Okay, so Chris Priestley and Paul May have ploughed a furrow that I'm just going to have to follow in my own inimitable style. No photos of much cherished books gathering dust on portly book shelves here, just cold crisp web images of books that I have enjoyed not just once, but have returned to for second, third and sometimes more helpings.
Sara Wheeler's 'Terra Incognita' comes under the second helping category, I would have probably read it more times had I not lent it out, and not surprisingly I didn't get it back. The book follows Wheeler to Antarctica under the Writers and Artists programme,where the lone writer(Woo1) spent six weeks living with, and observing the various international teams based in this most inhospitable, beautiful and thought provoking of landscapes that this overpopulated planet has to offer.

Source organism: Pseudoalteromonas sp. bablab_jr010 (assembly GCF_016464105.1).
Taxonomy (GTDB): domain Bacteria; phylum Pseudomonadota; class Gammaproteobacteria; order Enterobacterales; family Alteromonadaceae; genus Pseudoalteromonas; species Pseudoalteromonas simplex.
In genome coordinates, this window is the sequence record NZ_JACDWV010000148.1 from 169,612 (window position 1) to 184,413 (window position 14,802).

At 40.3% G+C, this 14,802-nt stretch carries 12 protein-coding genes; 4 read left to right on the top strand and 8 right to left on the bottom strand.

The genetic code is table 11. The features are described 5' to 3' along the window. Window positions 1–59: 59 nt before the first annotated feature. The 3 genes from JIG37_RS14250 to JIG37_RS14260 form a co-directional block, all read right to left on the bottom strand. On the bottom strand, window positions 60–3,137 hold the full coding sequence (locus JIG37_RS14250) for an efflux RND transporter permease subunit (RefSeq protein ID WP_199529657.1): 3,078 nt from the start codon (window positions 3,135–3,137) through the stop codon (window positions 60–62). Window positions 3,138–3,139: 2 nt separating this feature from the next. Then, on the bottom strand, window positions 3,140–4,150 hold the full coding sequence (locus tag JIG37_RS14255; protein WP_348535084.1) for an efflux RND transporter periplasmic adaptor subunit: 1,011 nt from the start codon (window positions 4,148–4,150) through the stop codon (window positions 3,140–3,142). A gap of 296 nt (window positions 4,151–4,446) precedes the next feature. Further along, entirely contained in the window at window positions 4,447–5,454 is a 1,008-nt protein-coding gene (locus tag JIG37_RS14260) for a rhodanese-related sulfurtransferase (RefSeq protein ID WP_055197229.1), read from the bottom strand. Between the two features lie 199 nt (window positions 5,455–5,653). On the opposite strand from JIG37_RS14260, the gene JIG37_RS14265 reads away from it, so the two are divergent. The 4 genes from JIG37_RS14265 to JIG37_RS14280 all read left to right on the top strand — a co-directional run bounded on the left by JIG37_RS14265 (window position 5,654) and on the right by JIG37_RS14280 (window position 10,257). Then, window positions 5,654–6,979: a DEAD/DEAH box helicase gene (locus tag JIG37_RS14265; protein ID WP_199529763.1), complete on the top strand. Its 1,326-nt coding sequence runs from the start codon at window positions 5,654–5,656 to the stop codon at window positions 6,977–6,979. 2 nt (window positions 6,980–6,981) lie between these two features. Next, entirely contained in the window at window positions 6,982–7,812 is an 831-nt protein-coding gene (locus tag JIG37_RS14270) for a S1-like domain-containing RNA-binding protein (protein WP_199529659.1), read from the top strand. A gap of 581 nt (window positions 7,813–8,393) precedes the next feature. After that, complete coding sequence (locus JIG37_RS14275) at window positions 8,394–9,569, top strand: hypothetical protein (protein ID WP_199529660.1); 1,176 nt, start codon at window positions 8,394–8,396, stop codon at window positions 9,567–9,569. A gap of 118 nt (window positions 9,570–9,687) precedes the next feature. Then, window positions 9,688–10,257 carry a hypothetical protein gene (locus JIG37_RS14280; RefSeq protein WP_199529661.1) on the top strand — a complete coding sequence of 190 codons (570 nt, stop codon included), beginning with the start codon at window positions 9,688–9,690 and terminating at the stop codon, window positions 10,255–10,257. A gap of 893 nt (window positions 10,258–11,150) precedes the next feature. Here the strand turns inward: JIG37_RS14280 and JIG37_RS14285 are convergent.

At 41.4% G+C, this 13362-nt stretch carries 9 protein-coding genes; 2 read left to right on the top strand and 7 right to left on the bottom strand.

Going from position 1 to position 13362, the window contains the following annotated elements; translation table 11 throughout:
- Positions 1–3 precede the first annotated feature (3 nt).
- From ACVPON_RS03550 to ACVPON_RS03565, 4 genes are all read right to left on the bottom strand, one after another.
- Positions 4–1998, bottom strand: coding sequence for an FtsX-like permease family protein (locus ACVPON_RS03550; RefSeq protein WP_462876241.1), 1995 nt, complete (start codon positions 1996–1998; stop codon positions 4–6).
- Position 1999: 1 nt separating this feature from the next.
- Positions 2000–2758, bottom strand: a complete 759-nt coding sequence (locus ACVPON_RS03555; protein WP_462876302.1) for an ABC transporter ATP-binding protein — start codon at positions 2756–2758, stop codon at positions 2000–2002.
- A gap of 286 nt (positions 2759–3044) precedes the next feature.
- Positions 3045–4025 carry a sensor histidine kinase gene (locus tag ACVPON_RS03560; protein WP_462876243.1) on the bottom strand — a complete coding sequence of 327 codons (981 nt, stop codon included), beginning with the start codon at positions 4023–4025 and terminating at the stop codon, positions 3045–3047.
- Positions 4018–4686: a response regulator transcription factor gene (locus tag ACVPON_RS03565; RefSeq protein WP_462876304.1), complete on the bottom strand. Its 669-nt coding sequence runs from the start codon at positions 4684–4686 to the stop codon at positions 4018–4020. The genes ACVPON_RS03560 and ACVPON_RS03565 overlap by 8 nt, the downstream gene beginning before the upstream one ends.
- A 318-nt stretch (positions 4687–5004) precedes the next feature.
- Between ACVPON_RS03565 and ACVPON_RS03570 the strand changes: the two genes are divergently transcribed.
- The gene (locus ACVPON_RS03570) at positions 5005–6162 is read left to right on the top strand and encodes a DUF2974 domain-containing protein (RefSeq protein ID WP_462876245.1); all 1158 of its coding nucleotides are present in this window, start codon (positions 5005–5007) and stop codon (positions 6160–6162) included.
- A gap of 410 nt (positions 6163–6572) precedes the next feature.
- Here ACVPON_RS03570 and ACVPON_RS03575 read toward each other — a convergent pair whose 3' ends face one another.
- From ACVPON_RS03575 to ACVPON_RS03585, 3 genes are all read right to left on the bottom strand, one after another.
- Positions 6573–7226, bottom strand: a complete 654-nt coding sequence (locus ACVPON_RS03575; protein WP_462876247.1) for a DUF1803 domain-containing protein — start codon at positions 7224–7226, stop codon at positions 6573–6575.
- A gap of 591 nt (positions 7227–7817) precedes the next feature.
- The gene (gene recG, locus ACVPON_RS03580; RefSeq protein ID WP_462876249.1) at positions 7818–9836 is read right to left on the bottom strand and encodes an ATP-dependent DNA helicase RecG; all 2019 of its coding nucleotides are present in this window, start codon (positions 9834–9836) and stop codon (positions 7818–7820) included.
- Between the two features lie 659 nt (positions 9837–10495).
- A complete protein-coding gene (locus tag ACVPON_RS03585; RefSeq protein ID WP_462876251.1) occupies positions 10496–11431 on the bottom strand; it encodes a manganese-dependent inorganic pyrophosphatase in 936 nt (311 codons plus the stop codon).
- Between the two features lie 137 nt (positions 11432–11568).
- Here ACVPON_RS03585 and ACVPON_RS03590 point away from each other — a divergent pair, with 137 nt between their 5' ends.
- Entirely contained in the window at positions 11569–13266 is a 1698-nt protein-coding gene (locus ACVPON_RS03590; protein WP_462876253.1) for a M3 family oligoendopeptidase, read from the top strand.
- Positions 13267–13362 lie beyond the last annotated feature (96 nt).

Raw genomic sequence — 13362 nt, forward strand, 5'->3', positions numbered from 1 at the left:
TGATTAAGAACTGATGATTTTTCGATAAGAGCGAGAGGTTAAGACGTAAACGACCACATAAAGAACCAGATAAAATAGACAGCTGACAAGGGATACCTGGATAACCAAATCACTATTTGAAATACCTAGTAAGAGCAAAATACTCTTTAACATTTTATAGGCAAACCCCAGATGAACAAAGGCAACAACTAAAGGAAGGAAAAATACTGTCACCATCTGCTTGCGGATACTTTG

Wheeler offers a funny, moving and detailed description of her experiences, and for me the most interesting and effecting are the passages that hark back to the golden age of Antarctic exploration. She effortlessly opens up a chilling portal to the ghosts of the men who strived to conquer the most challenging environment on Earth, wearing little more than what you or I would wear on a nippy winters day.
Inspirational, sad, and truly barking mad! This and her other book 'Cherry', about the life and adventures of Apsley Cherry Garrard, who wrote 'The Worst Journey in the World', kept me riveted, entertained, and always wanting more.